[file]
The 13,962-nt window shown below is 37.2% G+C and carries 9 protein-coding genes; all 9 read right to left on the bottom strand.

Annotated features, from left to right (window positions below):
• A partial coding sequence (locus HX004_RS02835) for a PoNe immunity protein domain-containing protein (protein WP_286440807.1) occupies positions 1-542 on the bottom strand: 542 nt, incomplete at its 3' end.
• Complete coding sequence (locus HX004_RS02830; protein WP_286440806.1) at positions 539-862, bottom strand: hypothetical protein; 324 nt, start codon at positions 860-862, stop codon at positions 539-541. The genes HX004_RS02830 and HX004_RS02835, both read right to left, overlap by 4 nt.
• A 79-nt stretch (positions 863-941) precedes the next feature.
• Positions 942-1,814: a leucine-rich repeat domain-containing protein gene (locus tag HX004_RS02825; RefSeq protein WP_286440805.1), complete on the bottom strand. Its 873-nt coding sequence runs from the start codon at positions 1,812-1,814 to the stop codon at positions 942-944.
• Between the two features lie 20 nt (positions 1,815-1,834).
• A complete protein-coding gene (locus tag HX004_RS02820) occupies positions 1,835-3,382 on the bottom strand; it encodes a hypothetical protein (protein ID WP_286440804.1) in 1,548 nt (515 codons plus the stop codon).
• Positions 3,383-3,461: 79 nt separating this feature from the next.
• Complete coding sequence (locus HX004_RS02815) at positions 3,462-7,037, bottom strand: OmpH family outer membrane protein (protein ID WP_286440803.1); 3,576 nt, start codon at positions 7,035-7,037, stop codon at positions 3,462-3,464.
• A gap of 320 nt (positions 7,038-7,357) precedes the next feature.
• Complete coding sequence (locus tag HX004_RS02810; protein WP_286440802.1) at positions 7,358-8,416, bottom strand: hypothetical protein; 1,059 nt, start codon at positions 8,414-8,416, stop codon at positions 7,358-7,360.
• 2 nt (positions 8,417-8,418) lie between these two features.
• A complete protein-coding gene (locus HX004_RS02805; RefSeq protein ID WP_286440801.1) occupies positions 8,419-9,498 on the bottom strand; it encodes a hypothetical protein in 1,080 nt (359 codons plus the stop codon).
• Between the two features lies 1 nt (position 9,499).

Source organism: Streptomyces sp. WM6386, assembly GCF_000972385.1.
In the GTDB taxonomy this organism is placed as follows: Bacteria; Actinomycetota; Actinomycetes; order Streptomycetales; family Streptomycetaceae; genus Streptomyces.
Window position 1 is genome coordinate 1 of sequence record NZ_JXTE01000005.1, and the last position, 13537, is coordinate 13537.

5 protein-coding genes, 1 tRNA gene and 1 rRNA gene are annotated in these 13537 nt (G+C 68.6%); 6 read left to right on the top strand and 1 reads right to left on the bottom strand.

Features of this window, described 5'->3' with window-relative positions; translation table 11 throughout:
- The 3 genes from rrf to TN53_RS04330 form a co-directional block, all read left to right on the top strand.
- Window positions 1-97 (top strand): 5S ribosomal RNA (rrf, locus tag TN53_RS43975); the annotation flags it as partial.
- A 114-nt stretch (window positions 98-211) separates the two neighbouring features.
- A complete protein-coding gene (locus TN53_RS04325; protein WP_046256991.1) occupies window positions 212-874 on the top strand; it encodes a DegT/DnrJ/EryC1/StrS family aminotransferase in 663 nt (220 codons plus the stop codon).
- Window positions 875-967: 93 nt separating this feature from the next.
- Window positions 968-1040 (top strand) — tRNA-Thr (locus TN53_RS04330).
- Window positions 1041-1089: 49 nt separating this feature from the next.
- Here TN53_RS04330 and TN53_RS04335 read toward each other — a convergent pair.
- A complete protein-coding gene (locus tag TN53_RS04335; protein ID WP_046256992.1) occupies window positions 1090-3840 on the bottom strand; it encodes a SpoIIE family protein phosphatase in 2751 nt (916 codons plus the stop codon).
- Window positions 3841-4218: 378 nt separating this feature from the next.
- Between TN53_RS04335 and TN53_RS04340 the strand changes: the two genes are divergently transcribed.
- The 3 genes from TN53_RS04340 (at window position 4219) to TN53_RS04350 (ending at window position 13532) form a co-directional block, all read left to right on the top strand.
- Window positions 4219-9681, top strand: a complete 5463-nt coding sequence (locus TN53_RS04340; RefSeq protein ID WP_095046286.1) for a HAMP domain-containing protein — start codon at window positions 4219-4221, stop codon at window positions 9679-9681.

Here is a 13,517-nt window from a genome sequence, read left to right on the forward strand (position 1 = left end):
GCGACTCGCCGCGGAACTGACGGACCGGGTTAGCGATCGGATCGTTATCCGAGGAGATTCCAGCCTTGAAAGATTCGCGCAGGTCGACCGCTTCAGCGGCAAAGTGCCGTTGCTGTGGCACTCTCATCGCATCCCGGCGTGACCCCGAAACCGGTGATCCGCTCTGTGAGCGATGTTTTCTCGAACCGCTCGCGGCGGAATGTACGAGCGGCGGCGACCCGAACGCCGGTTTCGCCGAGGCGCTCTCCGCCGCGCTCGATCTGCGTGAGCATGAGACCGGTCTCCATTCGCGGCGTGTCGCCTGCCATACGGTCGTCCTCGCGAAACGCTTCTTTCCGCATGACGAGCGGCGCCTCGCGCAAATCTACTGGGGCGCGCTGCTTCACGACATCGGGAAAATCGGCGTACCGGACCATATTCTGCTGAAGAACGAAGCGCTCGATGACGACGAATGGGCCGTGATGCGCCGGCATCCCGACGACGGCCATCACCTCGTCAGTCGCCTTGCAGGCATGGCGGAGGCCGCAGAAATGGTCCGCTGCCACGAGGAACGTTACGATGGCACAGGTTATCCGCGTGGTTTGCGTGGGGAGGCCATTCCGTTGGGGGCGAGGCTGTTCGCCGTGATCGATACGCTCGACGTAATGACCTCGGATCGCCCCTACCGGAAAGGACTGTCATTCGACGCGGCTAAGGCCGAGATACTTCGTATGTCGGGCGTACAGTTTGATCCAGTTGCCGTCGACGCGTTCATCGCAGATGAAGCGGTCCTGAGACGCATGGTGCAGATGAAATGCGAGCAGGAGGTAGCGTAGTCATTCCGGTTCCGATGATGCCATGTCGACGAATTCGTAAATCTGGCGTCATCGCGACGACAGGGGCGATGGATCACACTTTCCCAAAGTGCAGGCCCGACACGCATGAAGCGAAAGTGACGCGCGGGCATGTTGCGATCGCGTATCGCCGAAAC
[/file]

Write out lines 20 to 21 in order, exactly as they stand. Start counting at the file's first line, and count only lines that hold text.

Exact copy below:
Features of this window, described 5'->3' with window-relative positions; translation table 11 throughout:
- The 3 genes from rrf to TN53_RS04330 form a co-directional block, all read left to right on the top strand.